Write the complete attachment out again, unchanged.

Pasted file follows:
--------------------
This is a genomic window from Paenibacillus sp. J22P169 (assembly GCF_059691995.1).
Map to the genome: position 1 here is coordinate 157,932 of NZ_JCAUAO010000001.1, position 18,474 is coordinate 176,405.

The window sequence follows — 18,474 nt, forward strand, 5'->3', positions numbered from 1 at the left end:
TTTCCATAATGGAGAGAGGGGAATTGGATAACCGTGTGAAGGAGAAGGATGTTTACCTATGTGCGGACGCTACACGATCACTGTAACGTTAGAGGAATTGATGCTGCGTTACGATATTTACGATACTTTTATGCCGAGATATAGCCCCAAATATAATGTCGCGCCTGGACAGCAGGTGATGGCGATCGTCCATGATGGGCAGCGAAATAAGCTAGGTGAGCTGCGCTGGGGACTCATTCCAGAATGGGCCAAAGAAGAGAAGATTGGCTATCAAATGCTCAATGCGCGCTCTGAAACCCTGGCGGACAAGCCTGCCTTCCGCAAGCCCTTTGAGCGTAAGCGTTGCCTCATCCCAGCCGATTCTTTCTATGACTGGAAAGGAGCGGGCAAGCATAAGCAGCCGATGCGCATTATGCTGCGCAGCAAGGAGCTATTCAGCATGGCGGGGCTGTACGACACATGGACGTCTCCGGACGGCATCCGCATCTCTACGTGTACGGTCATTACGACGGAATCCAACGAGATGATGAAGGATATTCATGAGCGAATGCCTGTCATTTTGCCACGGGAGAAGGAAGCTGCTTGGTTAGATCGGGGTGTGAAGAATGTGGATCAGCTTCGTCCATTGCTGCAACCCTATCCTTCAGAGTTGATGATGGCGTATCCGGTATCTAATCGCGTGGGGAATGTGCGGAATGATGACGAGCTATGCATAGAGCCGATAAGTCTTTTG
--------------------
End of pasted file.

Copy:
This is a genomic window from Paenibacillus sp. J22P169 (assembly GCF_059691995.1).
Map to the genome: position 1 here is coordinate 157,932 of NZ_JCAUAO010000001.1, position 18,474 is coordinate 176,405.

The window sequence follows — 18,474 nt, forward strand, 5'->3', positions numbered from 1 at the left end:
TTTCCATAATGGAGAGAGGGGAATTGGATAACCGTGTGAAGGAGAAGGATGTTTACCTATGTGCGGACGCTACACGATCACTGTAACGTTAGAGGAATTGATGCTGCGTTACGATATTTACGATACTTTTATGCCGAGATATAGCCCCAAATATAATGTCGCGCCTGGACAGCAGGTGATGGCGATCGTCCATGATGGGCAGCGAAATAAGCTAGGTGAGCTGCGCTGGGGACTCATTCCAGAATGGGCCAAAGAAGAGAAGATTGGCTATCAAATGCTCAATGCGCGCTCTGAAACCCTGGCGGACAAGCCTGCCTTCCGCAAGCCCTTTGAGCGTAAGCGTTGCCTCATCCCAGCCGATTCTTTCTATGACTGGAAAGGAGCGGGCAAGCATAAGCAGCCGATGCGCATTATGCTGCGCAGCAAGGAGCTATTCAGCATGGCGGGGCTGTACGACACATGGACGTCTCCGGACGGCATCCGCATCTCTACGTGTACGGTCATTACGACGGAATCCAACGAGATGATGAAGGATATTCATGAGCGAATGCCTGTCATTTTGCCACGGGAGAAGGAAGCTGCTTGGTTAGATCGGGGTGTGAAGAATGTGGATCAGCTTCGTCCATTGCTGCAACCCTATCCTTCAGAGTTGATGATGGCGTATCCGGTATCTAATCGCGTGGGGAATGTGCGGAATGATGACGAGCTATGCATAGAGCCGATAAGTCTTTTG